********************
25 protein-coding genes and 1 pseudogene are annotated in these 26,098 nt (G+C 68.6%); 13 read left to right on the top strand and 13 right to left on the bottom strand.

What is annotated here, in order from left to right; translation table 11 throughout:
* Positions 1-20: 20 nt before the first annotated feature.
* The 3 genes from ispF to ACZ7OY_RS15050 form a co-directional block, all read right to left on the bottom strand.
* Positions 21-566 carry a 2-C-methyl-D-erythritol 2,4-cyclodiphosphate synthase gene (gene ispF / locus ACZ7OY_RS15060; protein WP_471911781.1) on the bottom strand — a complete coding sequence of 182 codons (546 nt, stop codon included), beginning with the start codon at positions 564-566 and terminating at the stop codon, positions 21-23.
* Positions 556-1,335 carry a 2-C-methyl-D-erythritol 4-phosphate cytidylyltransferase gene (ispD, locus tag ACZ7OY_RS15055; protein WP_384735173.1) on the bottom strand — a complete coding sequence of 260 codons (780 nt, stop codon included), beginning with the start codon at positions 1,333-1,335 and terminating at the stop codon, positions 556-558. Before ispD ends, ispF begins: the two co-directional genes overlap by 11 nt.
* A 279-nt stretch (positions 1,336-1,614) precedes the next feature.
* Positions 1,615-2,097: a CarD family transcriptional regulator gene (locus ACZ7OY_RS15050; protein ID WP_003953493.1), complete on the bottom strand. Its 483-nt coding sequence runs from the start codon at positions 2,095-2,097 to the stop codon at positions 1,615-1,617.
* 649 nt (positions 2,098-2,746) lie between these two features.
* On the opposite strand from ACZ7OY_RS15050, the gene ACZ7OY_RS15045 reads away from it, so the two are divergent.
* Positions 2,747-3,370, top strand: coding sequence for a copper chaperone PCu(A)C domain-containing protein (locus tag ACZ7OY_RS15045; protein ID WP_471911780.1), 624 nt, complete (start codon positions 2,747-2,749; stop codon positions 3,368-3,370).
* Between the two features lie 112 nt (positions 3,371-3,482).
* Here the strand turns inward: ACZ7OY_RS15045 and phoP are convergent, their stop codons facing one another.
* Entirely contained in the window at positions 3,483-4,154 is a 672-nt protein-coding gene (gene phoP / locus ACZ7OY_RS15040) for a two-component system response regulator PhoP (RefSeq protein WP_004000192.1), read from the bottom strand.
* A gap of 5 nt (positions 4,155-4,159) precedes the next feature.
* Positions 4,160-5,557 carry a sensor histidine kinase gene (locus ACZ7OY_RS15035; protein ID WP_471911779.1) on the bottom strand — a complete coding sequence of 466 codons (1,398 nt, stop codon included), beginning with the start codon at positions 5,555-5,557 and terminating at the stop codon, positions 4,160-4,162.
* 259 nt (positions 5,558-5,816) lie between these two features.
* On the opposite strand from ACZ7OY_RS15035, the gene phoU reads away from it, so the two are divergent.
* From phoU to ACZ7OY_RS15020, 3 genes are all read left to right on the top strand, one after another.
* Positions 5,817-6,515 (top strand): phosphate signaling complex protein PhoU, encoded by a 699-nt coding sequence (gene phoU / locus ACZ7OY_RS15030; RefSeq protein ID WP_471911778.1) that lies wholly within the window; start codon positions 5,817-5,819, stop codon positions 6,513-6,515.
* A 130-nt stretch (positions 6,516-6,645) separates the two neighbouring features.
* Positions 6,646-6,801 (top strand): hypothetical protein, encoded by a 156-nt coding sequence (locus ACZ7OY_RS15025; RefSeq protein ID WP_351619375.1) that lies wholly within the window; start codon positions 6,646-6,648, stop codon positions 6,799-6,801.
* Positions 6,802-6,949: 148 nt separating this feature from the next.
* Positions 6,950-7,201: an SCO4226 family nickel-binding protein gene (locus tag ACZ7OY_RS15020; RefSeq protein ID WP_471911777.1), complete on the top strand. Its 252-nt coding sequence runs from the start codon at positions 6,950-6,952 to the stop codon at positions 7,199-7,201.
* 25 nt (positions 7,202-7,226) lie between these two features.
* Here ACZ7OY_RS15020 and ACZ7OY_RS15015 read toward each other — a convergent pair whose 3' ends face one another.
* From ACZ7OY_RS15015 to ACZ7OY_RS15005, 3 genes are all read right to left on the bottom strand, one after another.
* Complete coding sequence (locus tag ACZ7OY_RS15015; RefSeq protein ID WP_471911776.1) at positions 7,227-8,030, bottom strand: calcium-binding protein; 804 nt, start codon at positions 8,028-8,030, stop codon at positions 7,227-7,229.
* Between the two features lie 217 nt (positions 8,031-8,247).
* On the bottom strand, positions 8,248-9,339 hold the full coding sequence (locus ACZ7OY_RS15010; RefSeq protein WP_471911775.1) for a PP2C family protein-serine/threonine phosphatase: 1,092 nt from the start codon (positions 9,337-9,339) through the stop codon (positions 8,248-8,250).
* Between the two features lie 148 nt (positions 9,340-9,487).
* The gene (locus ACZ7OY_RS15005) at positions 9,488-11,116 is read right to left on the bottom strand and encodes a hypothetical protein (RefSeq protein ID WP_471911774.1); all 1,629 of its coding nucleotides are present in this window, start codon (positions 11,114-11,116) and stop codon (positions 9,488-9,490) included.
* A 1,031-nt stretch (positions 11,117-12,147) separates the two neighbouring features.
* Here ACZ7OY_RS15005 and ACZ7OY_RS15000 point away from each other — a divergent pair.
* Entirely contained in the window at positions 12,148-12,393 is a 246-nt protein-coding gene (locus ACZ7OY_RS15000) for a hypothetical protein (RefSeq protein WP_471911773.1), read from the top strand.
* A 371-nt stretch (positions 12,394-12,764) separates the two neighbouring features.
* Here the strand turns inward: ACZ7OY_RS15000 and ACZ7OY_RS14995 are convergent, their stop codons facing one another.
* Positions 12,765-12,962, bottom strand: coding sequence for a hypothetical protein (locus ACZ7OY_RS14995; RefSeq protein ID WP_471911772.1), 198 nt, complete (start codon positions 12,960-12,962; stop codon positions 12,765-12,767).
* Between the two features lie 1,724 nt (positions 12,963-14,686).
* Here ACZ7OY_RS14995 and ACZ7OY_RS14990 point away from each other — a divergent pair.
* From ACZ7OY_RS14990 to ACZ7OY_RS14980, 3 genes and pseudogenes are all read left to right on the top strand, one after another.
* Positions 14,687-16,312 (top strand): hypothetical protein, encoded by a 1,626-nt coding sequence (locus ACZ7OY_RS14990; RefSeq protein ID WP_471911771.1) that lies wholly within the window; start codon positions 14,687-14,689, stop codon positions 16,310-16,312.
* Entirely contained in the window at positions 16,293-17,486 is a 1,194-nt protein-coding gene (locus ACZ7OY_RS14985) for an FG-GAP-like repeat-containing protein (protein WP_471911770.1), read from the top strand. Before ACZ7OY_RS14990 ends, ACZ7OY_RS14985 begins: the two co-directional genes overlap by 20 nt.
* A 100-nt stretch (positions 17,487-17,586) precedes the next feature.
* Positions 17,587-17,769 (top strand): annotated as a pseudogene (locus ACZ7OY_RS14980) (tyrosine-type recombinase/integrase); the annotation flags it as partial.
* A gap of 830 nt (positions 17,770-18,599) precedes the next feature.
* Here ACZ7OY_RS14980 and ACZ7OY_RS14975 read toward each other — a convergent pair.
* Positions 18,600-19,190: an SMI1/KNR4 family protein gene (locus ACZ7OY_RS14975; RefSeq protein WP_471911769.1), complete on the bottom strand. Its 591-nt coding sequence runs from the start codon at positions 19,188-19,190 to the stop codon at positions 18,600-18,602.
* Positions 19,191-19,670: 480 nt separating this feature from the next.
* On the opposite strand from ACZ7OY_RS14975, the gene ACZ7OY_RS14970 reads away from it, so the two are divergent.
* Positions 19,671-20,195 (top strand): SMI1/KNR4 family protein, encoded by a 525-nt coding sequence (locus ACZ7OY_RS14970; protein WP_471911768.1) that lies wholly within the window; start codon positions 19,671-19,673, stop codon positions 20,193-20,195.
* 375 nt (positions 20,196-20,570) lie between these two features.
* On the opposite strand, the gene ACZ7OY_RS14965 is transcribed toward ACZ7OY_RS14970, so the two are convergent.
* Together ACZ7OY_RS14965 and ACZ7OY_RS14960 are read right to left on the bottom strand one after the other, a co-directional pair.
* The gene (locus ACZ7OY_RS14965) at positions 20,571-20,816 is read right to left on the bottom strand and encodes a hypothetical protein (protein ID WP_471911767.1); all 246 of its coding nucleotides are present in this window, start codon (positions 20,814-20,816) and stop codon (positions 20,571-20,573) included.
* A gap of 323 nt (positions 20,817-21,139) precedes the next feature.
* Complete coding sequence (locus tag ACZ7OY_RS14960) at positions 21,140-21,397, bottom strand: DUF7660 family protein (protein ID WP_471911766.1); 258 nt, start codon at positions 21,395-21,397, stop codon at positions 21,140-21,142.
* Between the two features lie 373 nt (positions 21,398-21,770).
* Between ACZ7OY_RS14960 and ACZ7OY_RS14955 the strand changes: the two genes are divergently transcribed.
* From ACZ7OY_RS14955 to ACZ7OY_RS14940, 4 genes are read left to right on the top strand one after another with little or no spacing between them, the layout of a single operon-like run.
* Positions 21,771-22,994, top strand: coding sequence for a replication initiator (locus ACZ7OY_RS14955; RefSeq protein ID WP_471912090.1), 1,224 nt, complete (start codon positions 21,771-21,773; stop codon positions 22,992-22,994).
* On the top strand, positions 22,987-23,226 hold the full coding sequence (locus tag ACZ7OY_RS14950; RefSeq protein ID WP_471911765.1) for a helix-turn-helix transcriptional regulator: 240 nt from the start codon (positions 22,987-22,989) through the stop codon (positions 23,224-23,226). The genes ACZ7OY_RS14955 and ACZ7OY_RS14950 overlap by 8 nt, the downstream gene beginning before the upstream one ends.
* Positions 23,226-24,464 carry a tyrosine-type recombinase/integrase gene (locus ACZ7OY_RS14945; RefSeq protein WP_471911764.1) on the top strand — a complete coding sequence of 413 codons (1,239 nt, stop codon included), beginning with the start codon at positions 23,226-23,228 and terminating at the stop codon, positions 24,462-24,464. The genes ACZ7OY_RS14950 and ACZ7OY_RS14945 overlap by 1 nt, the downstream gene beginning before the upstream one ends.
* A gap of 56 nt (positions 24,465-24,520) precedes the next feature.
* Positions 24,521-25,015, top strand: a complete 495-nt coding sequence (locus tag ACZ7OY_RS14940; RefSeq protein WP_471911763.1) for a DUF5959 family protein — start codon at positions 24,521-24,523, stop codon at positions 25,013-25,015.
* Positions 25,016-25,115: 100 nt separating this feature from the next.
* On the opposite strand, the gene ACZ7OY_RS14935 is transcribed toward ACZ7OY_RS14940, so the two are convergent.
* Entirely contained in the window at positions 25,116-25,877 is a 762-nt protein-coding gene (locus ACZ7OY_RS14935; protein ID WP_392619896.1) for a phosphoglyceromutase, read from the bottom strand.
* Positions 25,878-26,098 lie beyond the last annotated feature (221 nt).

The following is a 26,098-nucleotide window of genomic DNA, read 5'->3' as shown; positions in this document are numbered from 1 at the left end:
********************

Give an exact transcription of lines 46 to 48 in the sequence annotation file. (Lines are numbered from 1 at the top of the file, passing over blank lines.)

* A gap of 830 nt (positions 17,770-18,599) precedes the next feature.
* Here ACZ7OY_RS14980 and ACZ7OY_RS14975 read toward each other — a convergent pair.
* Positions 18,600-19,190: an SMI1/KNR4 family protein gene (locus ACZ7OY_RS14975; RefSeq protein WP_471911769.1), complete on the bottom strand. Its 591-nt coding sequence runs from the start codon at positions 19,188-19,190 to the stop codon at positions 18,600-18,602.